Brazil wants to build on digital payment success with CBDC pilot

The news: Brazil’s central bank launched a CBDC pilot focused on wholesale transactions with a full rollout expected by the end of 2024, per Reuters. Brazil hopes the digital real will help make financial services more accessible.

What’s the appeal? CBDCs blend the best features of fiat and digital currencies. Payments benefit from fiat’s stability, but blockchain technology can make transactions faster and cheaper.

CBDCs can also democratize the payments market. Transactions that previously were too expensive for anyone except banks to conduct—like repo operations—can be completed with CBDCs instead. Fintechs and service providers can use CBDCs to make the payments market more competitive and to offer new services.

Why it could work: The central bank is focusing on wholesale transactions rather than a retail CBDC because the country already has strong digital payment uptake thanks to the success of Pix. Instead, Brazil wants to emulate Pix’s success in other areas of financial services.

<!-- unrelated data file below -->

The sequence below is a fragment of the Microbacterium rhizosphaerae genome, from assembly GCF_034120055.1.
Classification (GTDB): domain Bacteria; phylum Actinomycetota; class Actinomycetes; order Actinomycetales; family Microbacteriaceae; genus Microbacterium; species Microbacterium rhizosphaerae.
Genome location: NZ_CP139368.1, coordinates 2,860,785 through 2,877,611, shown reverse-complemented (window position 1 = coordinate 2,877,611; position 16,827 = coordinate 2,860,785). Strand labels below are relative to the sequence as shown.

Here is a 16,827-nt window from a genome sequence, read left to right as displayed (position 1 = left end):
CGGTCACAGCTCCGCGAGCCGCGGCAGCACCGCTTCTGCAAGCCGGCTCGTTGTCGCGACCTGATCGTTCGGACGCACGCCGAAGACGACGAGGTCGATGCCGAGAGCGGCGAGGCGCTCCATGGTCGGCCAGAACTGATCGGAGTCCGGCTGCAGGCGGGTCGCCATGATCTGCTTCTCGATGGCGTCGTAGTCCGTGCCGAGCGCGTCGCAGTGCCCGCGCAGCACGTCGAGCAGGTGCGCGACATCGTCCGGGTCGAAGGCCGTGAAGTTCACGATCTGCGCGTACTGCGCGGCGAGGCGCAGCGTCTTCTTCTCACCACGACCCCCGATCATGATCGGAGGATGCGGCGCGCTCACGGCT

• Launched in 2020, the country’s instant payment system boasts almost 132 million registered users—about 62% of Brazil’s population.
  • Pix is already the second-most-accepted ecommerce payment method in Brazil, according to Gmattos. Seventy-eight percent of sellers accept Pix.

The bigger picture: Brazil joins 17 other countries that have piloted CBDCs, along with 11 that have launched digital currencies and 32 with CBDCs in development, per the Atlantic Council. But Brazil’s ambitious plans for its CBDC has a few hurdles to overcome.

  • China—the first major economy to debut a CBDC—has shown how difficult encouraging CBDC adoption can be. Cumulative digital yuan transaction value remains minuscule versus China’s total retail sales, which will hit $6.435 trillion in 2023, per our forecast. And while the digital real will focus on wholesale transactions, it may still face this issue: Brazil wants to enable retail access through tokenized bank deposits.
  • And there are risks inherent to any new payment method—like privacy and data breaches, cyberattacks, or disrupting the stability of the financial system.

Brazil will likely look at what is and isn’t working for CBDC rollouts in China and other regions, like India, to ensure the digital real can meet the central bank’s high hopes.

This article originally appeared in Insider Intelligence's Payments Innovation Briefing—a daily recap of top stories reshaping the payments industry. Subscribe to have more hard-hitting takeaways delivered to your inbox daily.